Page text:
REBEL CLOTHES, REBEL SONGS, REBEL POSE: ANARCHISTS ON PUNK ROCK 1977-2010: 8 ½" x 7", free, copied, 47 pgs.

Jun 13, 2014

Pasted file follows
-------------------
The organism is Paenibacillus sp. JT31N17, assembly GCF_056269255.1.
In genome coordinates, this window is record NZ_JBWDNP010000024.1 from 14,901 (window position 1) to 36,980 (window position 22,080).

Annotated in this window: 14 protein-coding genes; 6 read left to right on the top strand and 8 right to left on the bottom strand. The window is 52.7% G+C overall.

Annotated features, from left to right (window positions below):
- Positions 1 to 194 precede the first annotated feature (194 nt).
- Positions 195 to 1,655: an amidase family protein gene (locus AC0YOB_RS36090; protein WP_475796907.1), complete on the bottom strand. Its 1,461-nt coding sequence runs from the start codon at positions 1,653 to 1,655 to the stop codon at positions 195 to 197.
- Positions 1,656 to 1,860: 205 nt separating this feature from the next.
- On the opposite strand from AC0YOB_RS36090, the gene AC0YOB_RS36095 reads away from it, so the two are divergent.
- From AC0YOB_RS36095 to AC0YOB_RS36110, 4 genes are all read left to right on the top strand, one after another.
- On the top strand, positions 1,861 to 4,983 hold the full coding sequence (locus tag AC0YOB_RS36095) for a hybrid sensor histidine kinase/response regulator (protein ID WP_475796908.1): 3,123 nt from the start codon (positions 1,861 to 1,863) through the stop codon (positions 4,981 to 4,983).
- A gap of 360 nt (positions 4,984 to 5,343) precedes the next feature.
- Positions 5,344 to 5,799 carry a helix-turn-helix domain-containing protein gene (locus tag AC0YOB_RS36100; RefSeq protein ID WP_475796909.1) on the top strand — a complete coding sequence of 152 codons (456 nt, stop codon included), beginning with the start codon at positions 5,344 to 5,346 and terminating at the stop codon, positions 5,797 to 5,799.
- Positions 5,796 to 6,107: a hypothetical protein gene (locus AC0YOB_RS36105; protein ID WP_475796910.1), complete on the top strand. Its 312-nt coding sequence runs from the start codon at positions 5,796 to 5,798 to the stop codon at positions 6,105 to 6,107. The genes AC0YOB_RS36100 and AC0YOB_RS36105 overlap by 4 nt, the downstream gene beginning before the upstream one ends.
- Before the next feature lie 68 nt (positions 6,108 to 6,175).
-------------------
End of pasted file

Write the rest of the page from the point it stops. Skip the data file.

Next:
If you have an interest in anarchist politics and philosophy, you might love this zine. It works almost like a Cliff's Notes for anarchist punk criticism, or like a greatest hits of anarchist thinkers critiquing underground culture. You get a collection of pieces from places like AK Press, Profane Existence, and Crimethinc; you don't have to track down back issues or out-of-print books. But for the casual reader, or for someone who follows underground music but finds anarchist ideas played-out or even delusional, this zine will likely leave you confused and angry and bored. Occasionally, a writer will touch on something interesting or something worth exploring—the fact that punk has been an almost overwhelmingly white movement, or "the importance of skill, craft, and excellence as it applies to life in a human community outside of the demands of capitalist society"—but then they quickly brush past it to get to their main point, some vague thing about the "revolution.” Or they make bold assertions about, say, economic policy in the U.S. following World War II and then offer no supporting evidence. Most of the pieces come off as rambling anarchist op-eds by people who can't decide whether or not they want to sound academic. The Fifth Estate talks about '60s music being the sound of revolution, and then calls Talking Heads and Ramones records "terrible" (talk about losing all credibility right out of the gate, and I don't just mean punk credibility). Joel Olson talks about "destroying America as it stands" and then urges us to help local farmers. Santiago Gomez paces around his bedroom and does little pirouettes, gushing about straight edge and its relationship to the "revolution" (his edgebreak should be epic). Cindy Crabb's "How We Turned Our Shitty Little Town into a Punk Rock Mecca: A Ten-Point Program" is the only worthwhile, practical piece, and you can probably find that online. But what bothers me the most about these anarchist readings of punk—aside from the often mediocre writing and the lack of real insight—is that it breaks music down into a weird binary, where you're either part of some unspecified revolution or you're part of something empty and commercial. It's a narrow view that effectively ignores nuance, character, color, or anything on the spectrum of emotion or feeling or performance that isn't related to capital or collectivism or whatever else. I read some of these pieces and thought "how many bands could these people even like, given what they think is important?" Are they just not going to admit they listen to Fleetwood Mac and Prince like the punks and anarchists I know? Can we get real? There's so much hand-wringing over how punk relates to anarchism, and, in the process, they take something like punk, that could be (and sometimes is) an art form, suck all the esoteric and wild and limitless possibilities out of it, and leave you with some barely coherent screed that amounts to nothing. What a drag it would be to talk music with these rebels. Meanwhile, punk is the only little world that will give anarchists the time of day, and who knows why we do it. Call it quasi-rebellious guilt, or politeness. Sigh, sure man, I'll check out your zine. I only wish the content of this zine was as cool as its title. –Matt Werts ([email protected])